“I don’t know whether we have manners at home,” she said, “and I don’t believe I care. At least we have decencies.”
“Don’t be a jingo,” said her husband.
Though Stoller had formally discharged Burnamy from duty for the day, he was not so full of resources in himself, and he had not so general an acquaintance in the hotel but he was glad to have the young fellow make up to him in the reading-room, that night. He laid down a New York paper ten days old in despair of having left any American news in it, and pushed several continental Anglo-American papers aside with his elbow, as he gave a contemptuous glance at the foreign journals, in Bohemian, Hungarian, German, French, and Italian, which littered the large table.
“I wonder,” he said, “how long it’ll take’em, over here, to catch on to our way of having pictures?”
Burnamy had come to his newspaper work since illustrated journalism was established, and he had never had any shock from it at home, but so sensitive is youth to environment that, after four days in Europe, the New York paper Stoller had laid down was already hideous to him. From the politic side of his nature, however, he temporized with Stoller’s preference. “I suppose it will be some time yet.”
“I wish,” said Stoller, with a savage disregard of expressed sequences and relevancies, “I could ha’ got some pictures to send home with that letter this afternoon: something to show how they do things here, and be a kind of object-lesson.” This term had come up in a recent campaign when some employers, by shutting down their works, were showing their employees what would happen if the employees voted their political opinions into effect, and Stoller had then mastered its meaning and was fond of using it. “I’d like ’em to see the woods around here, that the city owns, and the springs, and the donkey-carts, and the theatre, and everything, and give ’em some practical ideas.”
Burnamy made an uneasy movement.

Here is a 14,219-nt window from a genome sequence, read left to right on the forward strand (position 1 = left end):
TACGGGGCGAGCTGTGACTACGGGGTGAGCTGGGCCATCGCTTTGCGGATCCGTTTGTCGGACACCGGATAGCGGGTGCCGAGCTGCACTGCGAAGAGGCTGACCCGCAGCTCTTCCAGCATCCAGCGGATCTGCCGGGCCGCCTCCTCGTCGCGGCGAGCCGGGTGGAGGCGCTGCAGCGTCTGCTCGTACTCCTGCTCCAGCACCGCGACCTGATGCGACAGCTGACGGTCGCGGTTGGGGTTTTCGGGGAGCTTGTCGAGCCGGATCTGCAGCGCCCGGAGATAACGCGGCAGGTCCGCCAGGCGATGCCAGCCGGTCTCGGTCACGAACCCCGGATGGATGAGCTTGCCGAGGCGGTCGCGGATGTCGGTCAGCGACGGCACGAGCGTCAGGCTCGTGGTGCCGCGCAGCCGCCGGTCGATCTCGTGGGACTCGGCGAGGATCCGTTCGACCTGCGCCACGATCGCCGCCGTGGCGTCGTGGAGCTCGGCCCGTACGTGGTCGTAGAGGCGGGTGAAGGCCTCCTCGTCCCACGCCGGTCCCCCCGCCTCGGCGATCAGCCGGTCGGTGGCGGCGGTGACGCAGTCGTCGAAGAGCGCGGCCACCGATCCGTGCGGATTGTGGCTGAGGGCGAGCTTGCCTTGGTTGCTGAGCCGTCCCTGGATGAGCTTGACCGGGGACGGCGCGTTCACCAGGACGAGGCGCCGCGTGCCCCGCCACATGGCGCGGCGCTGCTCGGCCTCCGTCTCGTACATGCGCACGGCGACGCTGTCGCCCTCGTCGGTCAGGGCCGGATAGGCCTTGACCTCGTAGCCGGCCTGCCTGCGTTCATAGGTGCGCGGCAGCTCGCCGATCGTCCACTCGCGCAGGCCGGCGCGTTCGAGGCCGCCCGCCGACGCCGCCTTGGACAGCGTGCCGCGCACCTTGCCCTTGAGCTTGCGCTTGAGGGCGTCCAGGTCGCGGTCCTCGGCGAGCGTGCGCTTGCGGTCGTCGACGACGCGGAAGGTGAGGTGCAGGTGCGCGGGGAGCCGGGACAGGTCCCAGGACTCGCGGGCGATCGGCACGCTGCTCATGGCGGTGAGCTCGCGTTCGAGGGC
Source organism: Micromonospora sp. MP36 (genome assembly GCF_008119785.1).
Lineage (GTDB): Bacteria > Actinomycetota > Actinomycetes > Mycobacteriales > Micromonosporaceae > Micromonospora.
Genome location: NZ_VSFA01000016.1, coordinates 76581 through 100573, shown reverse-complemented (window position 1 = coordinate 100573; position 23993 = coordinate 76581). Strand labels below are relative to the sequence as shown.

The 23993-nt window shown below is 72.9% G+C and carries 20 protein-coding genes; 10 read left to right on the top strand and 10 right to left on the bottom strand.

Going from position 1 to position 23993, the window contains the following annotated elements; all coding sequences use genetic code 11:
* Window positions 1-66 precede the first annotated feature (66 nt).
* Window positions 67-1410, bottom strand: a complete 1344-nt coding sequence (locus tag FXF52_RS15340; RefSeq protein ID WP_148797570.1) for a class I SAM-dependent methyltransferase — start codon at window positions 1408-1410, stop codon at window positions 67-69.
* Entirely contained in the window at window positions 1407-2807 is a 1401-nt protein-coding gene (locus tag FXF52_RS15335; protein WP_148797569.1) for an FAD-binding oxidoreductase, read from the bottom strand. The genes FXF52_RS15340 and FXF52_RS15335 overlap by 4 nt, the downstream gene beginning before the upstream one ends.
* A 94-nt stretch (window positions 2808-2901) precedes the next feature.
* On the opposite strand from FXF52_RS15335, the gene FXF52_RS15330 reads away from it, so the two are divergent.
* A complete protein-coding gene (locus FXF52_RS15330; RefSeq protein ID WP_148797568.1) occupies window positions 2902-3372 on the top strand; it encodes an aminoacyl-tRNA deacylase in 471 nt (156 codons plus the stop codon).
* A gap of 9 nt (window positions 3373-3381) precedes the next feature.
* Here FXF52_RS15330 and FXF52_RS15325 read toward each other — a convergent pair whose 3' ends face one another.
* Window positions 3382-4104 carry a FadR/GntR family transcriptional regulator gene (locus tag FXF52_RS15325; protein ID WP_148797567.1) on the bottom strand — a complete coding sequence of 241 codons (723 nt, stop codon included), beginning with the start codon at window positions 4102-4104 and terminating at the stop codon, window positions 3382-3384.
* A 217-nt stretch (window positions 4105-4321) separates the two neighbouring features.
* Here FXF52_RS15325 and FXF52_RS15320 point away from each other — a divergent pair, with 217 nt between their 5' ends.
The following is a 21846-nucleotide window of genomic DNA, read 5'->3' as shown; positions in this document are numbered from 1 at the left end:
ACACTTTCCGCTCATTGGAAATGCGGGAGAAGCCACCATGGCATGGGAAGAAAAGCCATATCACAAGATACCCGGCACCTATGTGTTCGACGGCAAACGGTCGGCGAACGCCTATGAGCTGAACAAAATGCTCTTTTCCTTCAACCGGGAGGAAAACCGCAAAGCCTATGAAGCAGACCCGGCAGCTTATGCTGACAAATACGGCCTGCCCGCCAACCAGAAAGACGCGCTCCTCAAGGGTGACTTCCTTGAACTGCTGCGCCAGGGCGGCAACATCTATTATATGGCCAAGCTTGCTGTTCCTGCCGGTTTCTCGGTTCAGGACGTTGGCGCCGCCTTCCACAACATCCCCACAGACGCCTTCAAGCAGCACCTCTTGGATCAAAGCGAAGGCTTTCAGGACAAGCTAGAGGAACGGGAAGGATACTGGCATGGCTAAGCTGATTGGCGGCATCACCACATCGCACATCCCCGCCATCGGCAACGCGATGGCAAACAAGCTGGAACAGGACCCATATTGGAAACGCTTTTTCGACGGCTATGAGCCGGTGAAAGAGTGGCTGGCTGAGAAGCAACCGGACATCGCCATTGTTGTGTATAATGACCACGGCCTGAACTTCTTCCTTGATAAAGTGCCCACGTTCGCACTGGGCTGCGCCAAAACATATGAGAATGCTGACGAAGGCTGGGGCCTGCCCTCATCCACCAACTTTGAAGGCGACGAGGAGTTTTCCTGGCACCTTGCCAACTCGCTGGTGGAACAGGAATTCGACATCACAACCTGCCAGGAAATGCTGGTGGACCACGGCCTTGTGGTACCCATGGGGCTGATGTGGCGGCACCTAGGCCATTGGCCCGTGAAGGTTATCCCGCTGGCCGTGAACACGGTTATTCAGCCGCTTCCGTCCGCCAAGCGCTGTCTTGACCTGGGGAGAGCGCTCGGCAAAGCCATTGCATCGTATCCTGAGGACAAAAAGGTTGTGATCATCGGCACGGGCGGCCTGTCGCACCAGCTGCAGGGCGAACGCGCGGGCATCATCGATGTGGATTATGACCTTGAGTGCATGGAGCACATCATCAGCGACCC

“I’d ‘a’ liked to put ’em alongside of some of our improvements, and show how a town can be carried on when it’s managed on business principles.”
“Why didn’t you think of it?”
“Really, I don’t know,” said Burnamy, with a touch of impatience.
They had not met the evening before on the best of terms. Stoller had expected Burnamy twenty-four hours earlier, and had shown his displeasure with him for loitering a day at Leipsic which he might have spent at Carlsbad; and Burnamy had been unsatisfactory in accounting for the delay. But he had taken hold so promptly and so intelligently that by working far into the night, and through the whole forenoon, he had got Stoller’s crude mass of notes into shape, and had sent off in time for the first steamer the letter which was to appear over the proprietor’s name in his paper. It was a sort of rough but very full study of the Carlsbad city government, the methods of taxation, the municipal ownership of the springs and the lands, and the public control in everything. It condemned the aristocratic constitution of the municipality, but it charged heavily in favor of the purity, beneficence, and wisdom of the administration, under which there was no poverty and no idleness, and which was managed like any large business.